Transition Circles are neighbourhood groups supporting individuals to make practical transitions to reducing energy consumption, sharing experiences of what's working and what's difficult in making real changes.
WELCOME TO TRANSITION NORWICH...
We're part of a world-wide community movement in response to peak oil and climate change. This site gives you details of our up and coming events and meetings, as well as reports and related matters that are going on in Norwich and East Anglia.
An evening with Rob Hopkins, organised by Transition Swaffham, Transition Downham Market and Transition King's Lynn is happening at The Green Britain Centre in Swaffham on Thursday 4th July at 7pm.
Rob will be launching his new book The Power of Just Doing Stuff and engaging in a Q&A. We will also be building a picture of the stuff we are all doing in Norfolk so do come and help us fill in the maps! This is a really important opportunity for us to come together and think about how we can create a positive vision and transition for this great part of the world. If you are interested in helping out before the event, or on the night, please e-mail John Knock at firstname.lastname@example.org.
There will be refreshments available and this will be a great chance to meet other like-minded people from around Norfolk. All welcome. (Ben Margolis)
Promotional video of the new Transition book by Rob Hopkins which will be published next week
The Power of Just Doing Stuff has its official launch at the Grape and Grain pub in Crystal Palace, London, organised by the local Transition initiative.This is the first Transition Thursday (although in fact a Tuesday!), a series of UK book launching events and local conferences during the summer. Nearest events in the Eastern Region are in Norfolk on 18 July (Downham Market, Swaffham and Kings Lynn) and in Lincolnshire on 25 July (Louth and Horncastle). You can preorder a copy here.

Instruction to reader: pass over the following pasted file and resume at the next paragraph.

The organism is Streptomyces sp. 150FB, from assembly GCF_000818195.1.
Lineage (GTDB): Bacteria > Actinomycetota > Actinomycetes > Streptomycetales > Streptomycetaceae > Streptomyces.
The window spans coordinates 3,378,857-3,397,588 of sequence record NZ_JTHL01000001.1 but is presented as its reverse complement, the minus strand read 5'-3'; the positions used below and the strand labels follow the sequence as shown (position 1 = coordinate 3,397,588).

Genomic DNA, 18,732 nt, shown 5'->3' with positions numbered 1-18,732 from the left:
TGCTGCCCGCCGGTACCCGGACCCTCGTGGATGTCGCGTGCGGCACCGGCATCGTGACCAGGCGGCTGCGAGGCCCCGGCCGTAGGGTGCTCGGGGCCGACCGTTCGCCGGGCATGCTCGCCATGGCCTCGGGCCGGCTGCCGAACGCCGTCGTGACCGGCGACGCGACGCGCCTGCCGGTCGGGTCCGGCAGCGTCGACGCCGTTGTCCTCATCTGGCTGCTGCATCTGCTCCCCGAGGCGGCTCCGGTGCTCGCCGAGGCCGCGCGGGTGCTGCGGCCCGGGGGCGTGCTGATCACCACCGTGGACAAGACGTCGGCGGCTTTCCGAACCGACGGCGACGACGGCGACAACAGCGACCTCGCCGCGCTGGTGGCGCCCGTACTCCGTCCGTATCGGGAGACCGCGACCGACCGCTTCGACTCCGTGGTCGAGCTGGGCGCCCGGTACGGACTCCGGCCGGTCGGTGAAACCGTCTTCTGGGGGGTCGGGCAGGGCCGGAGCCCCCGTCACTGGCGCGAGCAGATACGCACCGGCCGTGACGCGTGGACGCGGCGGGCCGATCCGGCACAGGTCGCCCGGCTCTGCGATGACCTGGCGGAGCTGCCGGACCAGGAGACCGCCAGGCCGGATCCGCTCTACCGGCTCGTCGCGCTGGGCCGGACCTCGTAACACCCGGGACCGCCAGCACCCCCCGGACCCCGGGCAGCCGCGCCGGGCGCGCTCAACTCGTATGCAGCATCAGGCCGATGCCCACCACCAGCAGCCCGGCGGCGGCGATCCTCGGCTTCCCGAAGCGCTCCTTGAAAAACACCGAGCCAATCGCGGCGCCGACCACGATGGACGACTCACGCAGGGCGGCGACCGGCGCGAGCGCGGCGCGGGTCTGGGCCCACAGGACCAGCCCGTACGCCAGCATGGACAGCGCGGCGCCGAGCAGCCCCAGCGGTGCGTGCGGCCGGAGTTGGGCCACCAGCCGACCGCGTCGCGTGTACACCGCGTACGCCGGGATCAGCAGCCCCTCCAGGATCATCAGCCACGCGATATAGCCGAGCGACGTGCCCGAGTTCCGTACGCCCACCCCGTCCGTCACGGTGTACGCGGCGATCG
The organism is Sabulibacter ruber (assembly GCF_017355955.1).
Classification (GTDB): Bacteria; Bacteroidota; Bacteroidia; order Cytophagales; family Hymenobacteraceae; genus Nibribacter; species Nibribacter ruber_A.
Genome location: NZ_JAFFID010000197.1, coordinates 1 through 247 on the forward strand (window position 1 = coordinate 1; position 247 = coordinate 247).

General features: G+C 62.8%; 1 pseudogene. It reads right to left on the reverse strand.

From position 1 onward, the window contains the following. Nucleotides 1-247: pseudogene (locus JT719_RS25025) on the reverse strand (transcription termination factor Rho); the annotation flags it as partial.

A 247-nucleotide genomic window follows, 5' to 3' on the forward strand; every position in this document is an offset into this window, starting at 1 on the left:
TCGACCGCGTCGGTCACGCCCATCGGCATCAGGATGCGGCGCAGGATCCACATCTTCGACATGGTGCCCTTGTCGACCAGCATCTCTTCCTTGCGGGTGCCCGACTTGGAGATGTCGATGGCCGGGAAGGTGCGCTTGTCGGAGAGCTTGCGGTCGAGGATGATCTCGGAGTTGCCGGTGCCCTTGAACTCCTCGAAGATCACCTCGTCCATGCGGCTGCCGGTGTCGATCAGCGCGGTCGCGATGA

Fascinated by the resilience of the few remaining
polar communities, Brick Lane director Sarah Gavron and her cameraman partner David
Katznelson spent almost three years filming in Niaqornat, a remote Inuit
hamlet in northern Greenland with just 59 inhabitants.
threat of relocation if their numbers fell below 50, the locals were
determined to reopen a local fish factory in order to stem the slow
exodus of their youngsters, and vowed to battle on against an
unsympathetic bureaucracy “until the last man’s left standing”. The
stark beauty of their harsh landscape and their equally harsh way of
life – they rely entirely on hunting and fishing, and the long winter
months are totally without daylight – contrast with their quirky humour
and robust traditions.Village at the End of the World is a portrait of a traditional community struggling against the challenges of globalisation and climate change.
Opens 4 June, 6.30pm. Book online on Cinema City website or call the Box Office: 0871 902 5724 (10p a minute from a landline)
Dogwoof are giving away 2 tickets to each screening – email email@example.com to enter the draw.